The biggest bank in America announced huge profits Friday after previously striking a deal with federal regulators to buy the failed First Republic Bank.
JPMorgan Chase reported $14.5 billion in net income for the second quarter of 2023, which is up 67% compared to the previous quarter and 40% excluding First Republic, according to JPMorgan’s earnings release. First Republic failed in May after a bank run, requiring federal regulators to seize the bank and have other large banks bid on its sale, leading JPMorgan to acquire the bank and maintain funds for depositors. (RELATED: Biggest Bank In The US Scoops Up Execs From Failed Climate Bank)
The banking giant reported a net income of $14.5 billion for the quarter, with JPMorgan attributing roughly one-third of the increase to the acquisition of First Republic, according to the JPMorgan earnings report. Net revenue was up 37% at $42.4 billion, with First Republic being responsible for 13% of that increase.
“Nearly all of the earnings increase was unrelated to First Republic. As you can see clearly broken out in our earnings report, our record earnings excluded First Republic,” a spokesperson for JPMorgan said to the Daily Caller News Foundation.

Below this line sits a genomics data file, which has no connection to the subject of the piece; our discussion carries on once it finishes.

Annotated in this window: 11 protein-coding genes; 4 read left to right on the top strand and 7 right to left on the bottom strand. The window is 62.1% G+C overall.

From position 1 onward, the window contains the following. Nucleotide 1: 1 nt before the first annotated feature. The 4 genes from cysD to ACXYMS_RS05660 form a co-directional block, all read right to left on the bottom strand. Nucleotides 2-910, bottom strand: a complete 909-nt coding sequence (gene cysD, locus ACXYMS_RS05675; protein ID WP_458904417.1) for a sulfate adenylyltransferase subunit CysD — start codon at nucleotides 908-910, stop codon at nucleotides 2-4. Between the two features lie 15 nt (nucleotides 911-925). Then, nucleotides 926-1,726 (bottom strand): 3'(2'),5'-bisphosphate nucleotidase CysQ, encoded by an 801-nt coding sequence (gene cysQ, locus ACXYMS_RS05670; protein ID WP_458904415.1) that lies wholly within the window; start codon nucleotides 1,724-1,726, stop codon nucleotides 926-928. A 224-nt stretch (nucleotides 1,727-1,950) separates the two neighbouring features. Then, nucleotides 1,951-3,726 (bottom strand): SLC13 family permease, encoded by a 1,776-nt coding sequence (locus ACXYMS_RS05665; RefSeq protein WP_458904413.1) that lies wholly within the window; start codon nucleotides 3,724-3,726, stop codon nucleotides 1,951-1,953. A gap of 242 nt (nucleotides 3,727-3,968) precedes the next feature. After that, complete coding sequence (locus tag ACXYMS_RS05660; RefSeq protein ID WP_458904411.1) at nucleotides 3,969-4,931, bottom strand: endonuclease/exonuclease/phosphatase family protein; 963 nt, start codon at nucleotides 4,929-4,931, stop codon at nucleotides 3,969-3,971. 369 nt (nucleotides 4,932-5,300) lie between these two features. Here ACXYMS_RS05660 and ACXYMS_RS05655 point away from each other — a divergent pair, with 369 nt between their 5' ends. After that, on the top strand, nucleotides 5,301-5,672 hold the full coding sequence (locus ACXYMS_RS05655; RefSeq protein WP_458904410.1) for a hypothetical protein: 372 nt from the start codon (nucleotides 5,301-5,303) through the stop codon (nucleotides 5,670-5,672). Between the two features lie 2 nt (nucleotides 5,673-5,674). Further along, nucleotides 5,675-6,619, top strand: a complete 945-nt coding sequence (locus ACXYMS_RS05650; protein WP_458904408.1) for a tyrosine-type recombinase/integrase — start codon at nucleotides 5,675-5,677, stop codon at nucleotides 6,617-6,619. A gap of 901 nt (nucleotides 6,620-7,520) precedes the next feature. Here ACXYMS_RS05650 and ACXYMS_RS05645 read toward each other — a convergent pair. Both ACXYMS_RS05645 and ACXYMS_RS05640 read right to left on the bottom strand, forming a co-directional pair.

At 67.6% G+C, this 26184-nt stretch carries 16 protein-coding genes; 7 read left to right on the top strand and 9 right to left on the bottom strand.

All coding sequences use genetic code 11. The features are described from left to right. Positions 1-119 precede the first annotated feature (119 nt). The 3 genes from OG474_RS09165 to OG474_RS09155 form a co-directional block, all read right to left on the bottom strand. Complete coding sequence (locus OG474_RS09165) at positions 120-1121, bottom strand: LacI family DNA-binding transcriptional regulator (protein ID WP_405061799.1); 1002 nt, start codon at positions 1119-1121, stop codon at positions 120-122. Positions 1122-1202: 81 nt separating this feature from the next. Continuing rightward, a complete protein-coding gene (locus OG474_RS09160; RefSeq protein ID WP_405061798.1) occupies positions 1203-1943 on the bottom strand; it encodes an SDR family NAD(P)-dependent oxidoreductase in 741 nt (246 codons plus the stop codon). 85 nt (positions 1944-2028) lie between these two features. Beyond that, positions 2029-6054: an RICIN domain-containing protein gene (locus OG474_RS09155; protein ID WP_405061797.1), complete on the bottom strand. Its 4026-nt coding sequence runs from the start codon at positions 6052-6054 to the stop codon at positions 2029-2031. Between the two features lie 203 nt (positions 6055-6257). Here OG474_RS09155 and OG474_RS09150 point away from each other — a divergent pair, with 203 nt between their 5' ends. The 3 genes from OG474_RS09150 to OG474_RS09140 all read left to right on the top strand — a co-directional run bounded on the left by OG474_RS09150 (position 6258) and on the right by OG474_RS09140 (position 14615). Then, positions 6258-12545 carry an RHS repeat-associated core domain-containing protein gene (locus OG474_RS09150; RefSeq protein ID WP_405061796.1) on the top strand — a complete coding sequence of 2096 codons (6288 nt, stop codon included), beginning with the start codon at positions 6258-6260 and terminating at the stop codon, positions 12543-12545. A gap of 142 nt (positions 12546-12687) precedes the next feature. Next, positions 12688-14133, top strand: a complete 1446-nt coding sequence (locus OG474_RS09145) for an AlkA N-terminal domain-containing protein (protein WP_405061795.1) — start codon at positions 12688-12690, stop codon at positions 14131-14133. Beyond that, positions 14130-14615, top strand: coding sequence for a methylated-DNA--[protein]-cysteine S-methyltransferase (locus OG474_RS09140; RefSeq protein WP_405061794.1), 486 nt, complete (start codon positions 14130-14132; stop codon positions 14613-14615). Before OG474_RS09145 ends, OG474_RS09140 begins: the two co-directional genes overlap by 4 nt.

JPMorgan revenue soared to a record in the second quarter, boosted by the Fed’s rate hikes and its acquisition of First Republic Bank@sonalibasak breaks down the numbers https://t.co/laOHKa4qZL pic.twitter.com/bmX9deYvzo
— Bloomberg TV (@BloombergTV) July 14, 2023
Federal regulators reached a deal with JPMorgan in May to have the bank acquire First Republic’s assets, taking over $92 billion in deposits, $173 billion in loans and $30 billion in securities. The Office of the Comptroller of the Currency gave JPMorgan special permission to take over First Republic due to rules prohibiting banks that hold over 10% of U.S. deposits from purchasing competitors.
First Republic was formally the 14th-largest commercial bank in the country until it reported losing over $100 billion in deposits in a bank run and was sold to JPMorgan after being overtaken by federal regulators. The bank’s 84 branches across eight states were reopened as JPMorgan Chase following the deal where depositors gained access to their deposits.
Some experts, like Dr. Thomas Hogan, senior research faculty at the American Institute for Economic Research and former chief economist for the Senate Banking Committee, believe that the acquisition could be dangerous to the financial industry.
“The purchase of First Republic Bank by JPMorgan Chase increases concentration in the banking industry and further perpetuates the bank’s too-big-to-fail status,” Hogan said previously in statements to the DCNF.
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